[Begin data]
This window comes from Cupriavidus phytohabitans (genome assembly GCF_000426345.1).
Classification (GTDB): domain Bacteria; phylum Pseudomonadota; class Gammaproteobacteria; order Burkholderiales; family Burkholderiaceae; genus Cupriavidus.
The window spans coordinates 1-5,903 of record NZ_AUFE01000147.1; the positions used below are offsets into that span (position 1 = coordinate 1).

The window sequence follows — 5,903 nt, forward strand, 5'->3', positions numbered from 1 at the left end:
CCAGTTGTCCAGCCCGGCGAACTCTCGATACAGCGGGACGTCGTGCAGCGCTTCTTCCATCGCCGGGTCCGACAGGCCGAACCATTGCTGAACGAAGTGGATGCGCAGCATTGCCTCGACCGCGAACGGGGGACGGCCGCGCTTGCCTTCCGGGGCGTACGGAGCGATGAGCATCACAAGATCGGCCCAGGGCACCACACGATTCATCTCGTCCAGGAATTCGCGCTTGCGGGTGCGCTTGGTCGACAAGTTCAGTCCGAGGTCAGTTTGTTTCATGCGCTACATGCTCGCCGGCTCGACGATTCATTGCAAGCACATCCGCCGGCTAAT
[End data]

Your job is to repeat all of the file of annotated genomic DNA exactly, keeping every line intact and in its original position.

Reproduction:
This window comes from Cupriavidus phytohabitans (genome assembly GCF_000426345.1).
Classification (GTDB): domain Bacteria; phylum Pseudomonadota; class Gammaproteobacteria; order Burkholderiales; family Burkholderiaceae; genus Cupriavidus.
The window spans coordinates 1-5,903 of record NZ_AUFE01000147.1; the positions used below are offsets into that span (position 1 = coordinate 1).

The window sequence follows — 5,903 nt, forward strand, 5'->3', positions numbered from 1 at the left end:
CCAGTTGTCCAGCCCGGCGAACTCTCGATACAGCGGGACGTCGTGCAGCGCTTCTTCCATCGCCGGGTCCGACAGGCCGAACCATTGCTGAACGAAGTGGATGCGCAGCATTGCCTCGACCGCGAACGGGGGACGGCCGCGCTTGCCTTCCGGGGCGTACGGAGCGATGAGCATCACAAGATCGGCCCAGGGCACCACACGATTCATCTCGTCCAGGAATTCGCGCTTGCGGGTGCGCTTGGTCGACAAGTTCAGTCCGAGGTCAGTTTGTTTCATGCGCTACATGCTCGCCGGCTCGACGATTCATTGCAAGCACATCCGCCGGCTAAT